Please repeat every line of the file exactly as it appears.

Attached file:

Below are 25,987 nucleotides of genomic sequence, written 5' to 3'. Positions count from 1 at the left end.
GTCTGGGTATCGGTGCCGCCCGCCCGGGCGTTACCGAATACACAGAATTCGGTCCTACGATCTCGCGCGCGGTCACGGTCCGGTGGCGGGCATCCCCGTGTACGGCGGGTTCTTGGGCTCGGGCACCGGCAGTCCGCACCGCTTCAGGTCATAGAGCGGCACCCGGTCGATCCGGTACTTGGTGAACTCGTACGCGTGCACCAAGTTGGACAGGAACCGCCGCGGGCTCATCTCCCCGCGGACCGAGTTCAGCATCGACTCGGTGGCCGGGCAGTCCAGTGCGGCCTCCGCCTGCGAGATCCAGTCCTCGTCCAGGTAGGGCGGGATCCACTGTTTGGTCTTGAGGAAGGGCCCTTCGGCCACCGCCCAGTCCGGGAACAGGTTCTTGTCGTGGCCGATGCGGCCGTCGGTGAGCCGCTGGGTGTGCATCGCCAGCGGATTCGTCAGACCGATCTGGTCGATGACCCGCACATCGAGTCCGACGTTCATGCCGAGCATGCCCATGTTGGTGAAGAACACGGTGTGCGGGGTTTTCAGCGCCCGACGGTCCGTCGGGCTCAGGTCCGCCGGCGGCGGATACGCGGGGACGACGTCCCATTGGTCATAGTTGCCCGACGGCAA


Below are 25,987 nucleotides of genomic sequence, written 5' to 3'. Positions count from 1 at the left end.
GTCTGGGTATCGGTGCCGCCCGCCCGGGCGTTACCGAATACACAGAATTCGGTCCTACGATCTCGCGCGCGGTCACGGTCCGGTGGCGGGCATCCCCGTGTACGGCGGGTTCTTGGGCTCGGGCACCGGCAGTCCGCACCGCTTCAGGTCATAGAGCGGCACCCGGTCGATCCGGTACTTGGTGAACTCGTACGCGTGCACCAAGTTGGACAGGAACCGCCGCGGGCTCATCTCCCCGCGGACCGAGTTCAGCATCGACTCGGTGGCCGGGCAGTCCAGTGCGGCCTCCGCCTGCGAGATCCAGTCCTCGTCCAGGTAGGGCGGGATCCACTGTTTGGTCTTGAGGAAGGGCCCTTCGGCCACCGCCCAGTCCGGGAACAGGTTCTTGTCGTGGCCGATGCGGCCGTCGGTGAGCCGCTGGGTGTGCATCGCCAGCGGATTCGTCAGACCGATCTGGTCGATGACCCGCACATCGAGTCCGACGTTCATGCCGAGCATGCCCATGTTGGTGAAGAACACGGTGTGCGGGGTTTTCAGCGCCCGACGGTCCGTCGGGCTCAGGTCCGCCGGCGGCGGATACGCGGGGACGACGTCCCATTGGTCATAGTTGCCCGACGGCAA